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Key points for FTBs

Helen Pow asks if the new public-private partnership is the best deal for first-time borrowers

The Open Market HomeBuy scheme, launched this month, aims to help more people buy their own home but some advisers believe the scheme’s many restrictions mean it should be avoided.

The key worker living programme allows nurses, police officers, teachers and other public sector workers to buy a property with 25 per cent of the cost provided as a top-up loan from the Government and a mortgage lender.

The key worker first goes to the HomeBuy agent in their area, usually a housing association, who assesses their eligibility and determines how much they can borrow, based on household income. Next, an IFA or mortgage broker helps them secure a loan for 75 per cent of the property value from one of the four lenders on board – Nationwide, Yorkshire, Advantage or Bank of Scotland, which is joining the scheme later in the year.

Two equity loans of around 12.5 per cent each of the property value are provided, with one from the same lender offering the 75 per cent loan, and the second from the Government, which is administered by the HomeBuy agent. No interest is charged on the lender’s top-up equity loan for the first five years. After this time, interest is charged and the rate depends on the lender. The Government loan is interest free and there are no repayments.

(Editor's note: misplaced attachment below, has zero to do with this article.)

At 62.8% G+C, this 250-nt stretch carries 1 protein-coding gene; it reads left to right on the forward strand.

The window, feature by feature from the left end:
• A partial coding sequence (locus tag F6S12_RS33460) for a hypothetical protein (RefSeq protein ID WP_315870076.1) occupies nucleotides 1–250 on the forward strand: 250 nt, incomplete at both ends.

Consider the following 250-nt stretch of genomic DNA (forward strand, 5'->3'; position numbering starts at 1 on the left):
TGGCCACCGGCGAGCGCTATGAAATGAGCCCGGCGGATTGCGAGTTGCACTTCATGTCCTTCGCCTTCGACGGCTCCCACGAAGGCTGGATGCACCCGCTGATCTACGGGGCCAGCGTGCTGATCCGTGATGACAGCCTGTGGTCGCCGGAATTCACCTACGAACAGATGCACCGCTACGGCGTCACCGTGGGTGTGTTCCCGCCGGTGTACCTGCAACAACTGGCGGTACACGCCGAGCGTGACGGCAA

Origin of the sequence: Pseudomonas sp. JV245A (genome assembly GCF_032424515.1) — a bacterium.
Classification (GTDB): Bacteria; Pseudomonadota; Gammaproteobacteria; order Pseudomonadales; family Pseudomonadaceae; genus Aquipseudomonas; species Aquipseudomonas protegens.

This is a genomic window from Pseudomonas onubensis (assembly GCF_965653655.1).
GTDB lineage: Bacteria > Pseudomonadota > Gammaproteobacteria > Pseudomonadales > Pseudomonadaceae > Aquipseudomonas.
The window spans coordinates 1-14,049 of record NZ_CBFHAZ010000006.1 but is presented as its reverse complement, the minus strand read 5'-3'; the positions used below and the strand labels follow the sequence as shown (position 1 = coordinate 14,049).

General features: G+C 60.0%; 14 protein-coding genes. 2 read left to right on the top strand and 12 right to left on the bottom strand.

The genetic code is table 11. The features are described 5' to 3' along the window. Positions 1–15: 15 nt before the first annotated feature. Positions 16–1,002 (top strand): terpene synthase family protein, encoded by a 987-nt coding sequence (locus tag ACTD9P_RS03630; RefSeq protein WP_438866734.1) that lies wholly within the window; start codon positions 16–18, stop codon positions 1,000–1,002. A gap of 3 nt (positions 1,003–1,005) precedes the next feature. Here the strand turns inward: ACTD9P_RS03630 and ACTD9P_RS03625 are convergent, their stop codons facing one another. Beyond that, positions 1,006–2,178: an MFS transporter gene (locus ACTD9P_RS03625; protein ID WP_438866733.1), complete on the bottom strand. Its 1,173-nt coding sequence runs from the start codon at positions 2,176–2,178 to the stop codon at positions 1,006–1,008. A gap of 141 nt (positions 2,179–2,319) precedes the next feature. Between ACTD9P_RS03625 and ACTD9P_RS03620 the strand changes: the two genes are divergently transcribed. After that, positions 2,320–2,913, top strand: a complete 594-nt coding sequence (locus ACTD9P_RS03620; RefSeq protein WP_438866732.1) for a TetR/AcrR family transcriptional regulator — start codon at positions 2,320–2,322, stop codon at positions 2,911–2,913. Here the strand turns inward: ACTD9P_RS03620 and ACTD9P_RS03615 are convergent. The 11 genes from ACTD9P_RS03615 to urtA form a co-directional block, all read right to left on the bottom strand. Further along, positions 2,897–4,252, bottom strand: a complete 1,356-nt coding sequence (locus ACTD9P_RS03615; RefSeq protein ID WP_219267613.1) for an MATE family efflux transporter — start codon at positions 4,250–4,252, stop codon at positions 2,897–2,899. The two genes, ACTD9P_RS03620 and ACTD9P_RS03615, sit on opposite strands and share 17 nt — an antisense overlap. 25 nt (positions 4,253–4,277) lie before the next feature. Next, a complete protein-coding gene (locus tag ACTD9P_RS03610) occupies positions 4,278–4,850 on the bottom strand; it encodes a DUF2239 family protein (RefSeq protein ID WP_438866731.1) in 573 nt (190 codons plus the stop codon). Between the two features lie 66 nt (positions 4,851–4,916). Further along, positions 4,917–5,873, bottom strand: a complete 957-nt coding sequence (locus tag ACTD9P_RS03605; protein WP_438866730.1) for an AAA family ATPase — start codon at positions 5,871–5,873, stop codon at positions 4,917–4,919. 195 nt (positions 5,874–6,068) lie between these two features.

When the property is sold, the lender and the Government take a corresponding percentage share in the increase in value plus the original loans.

If the property falls in value then some lenders will share in any fall while others will not and the original loan will be repayable. The Government loan will always fall if the value of the property goes downThis scheme is designed primarily for people who cannot find a deposit, get help from their family or share equity with friends and do not have a guarantor.

London and Country Mortgages broker James Cotton says: “The aim is to help those who need it most – people who have exhausted other avenues.”